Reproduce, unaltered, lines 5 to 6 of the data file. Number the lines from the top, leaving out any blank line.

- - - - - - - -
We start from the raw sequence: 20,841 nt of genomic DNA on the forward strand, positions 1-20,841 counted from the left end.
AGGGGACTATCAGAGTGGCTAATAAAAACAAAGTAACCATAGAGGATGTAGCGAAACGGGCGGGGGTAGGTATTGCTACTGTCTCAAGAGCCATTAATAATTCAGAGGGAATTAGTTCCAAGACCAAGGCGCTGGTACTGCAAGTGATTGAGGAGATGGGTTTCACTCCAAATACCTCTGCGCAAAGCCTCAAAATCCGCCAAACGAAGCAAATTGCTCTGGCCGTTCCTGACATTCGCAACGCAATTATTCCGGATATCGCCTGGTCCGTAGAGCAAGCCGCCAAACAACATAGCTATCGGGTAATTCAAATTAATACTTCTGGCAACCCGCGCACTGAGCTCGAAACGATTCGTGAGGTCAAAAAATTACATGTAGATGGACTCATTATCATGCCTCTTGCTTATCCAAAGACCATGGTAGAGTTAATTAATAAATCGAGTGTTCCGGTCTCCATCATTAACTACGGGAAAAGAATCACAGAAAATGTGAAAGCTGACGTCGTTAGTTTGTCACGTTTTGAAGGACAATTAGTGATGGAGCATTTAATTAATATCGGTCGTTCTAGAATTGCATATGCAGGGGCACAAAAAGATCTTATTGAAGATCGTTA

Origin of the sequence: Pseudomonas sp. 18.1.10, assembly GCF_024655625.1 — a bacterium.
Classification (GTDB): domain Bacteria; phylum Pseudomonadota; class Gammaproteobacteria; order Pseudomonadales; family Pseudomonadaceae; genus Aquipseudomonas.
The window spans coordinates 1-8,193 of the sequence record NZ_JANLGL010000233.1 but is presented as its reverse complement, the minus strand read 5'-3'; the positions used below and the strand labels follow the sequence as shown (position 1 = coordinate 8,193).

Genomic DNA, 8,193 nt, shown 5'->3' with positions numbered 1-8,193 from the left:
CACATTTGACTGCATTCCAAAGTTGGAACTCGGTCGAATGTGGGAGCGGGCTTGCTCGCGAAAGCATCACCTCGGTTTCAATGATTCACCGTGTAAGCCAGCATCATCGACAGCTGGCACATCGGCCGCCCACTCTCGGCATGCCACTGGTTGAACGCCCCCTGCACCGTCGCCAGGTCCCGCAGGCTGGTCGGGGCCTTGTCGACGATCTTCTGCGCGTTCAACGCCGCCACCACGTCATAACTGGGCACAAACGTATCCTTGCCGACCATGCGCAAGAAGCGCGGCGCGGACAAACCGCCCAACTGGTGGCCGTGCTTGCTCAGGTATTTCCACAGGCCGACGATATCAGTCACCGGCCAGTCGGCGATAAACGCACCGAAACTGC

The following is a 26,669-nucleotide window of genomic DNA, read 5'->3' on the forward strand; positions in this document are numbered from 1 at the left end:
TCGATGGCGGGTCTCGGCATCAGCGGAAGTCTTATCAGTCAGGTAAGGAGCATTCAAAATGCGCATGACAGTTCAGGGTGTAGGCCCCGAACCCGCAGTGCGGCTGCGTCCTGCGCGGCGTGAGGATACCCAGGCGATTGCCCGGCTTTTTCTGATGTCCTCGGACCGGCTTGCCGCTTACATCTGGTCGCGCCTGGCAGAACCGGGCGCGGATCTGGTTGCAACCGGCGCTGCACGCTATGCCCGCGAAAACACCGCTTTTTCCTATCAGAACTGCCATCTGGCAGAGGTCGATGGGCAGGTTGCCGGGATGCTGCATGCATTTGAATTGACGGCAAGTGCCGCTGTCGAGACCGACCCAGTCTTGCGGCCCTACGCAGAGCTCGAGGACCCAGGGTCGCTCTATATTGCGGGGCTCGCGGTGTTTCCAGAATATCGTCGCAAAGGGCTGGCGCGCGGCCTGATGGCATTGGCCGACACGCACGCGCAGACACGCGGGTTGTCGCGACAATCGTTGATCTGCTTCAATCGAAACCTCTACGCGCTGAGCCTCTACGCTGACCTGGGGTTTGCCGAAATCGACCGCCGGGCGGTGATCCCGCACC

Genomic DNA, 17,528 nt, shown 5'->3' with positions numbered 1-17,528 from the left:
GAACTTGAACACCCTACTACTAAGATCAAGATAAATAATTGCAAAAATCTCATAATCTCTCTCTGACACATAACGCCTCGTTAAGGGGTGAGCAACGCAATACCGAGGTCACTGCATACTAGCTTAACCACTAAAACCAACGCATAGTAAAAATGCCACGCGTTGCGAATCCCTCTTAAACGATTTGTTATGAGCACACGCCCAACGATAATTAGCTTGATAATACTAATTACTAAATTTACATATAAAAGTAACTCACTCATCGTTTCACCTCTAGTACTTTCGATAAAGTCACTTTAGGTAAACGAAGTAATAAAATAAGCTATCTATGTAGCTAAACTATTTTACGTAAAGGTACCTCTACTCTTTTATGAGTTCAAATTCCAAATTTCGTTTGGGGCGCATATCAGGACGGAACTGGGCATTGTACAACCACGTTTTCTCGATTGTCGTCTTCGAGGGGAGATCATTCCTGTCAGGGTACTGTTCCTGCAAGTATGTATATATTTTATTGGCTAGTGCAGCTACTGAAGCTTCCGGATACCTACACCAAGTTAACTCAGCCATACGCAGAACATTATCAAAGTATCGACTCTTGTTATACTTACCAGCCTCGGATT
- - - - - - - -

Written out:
The window spans coordinates 1-8,193 of the sequence record NZ_JANLGL010000233.1 but is presented as its reverse complement, the minus strand read 5'-3'; the positions used below and the strand labels follow the sequence as shown (position 1 = coordinate 8,193).

Genomic DNA, 8,193 nt, shown 5'->3' with positions numbered 1-8,193 from the left: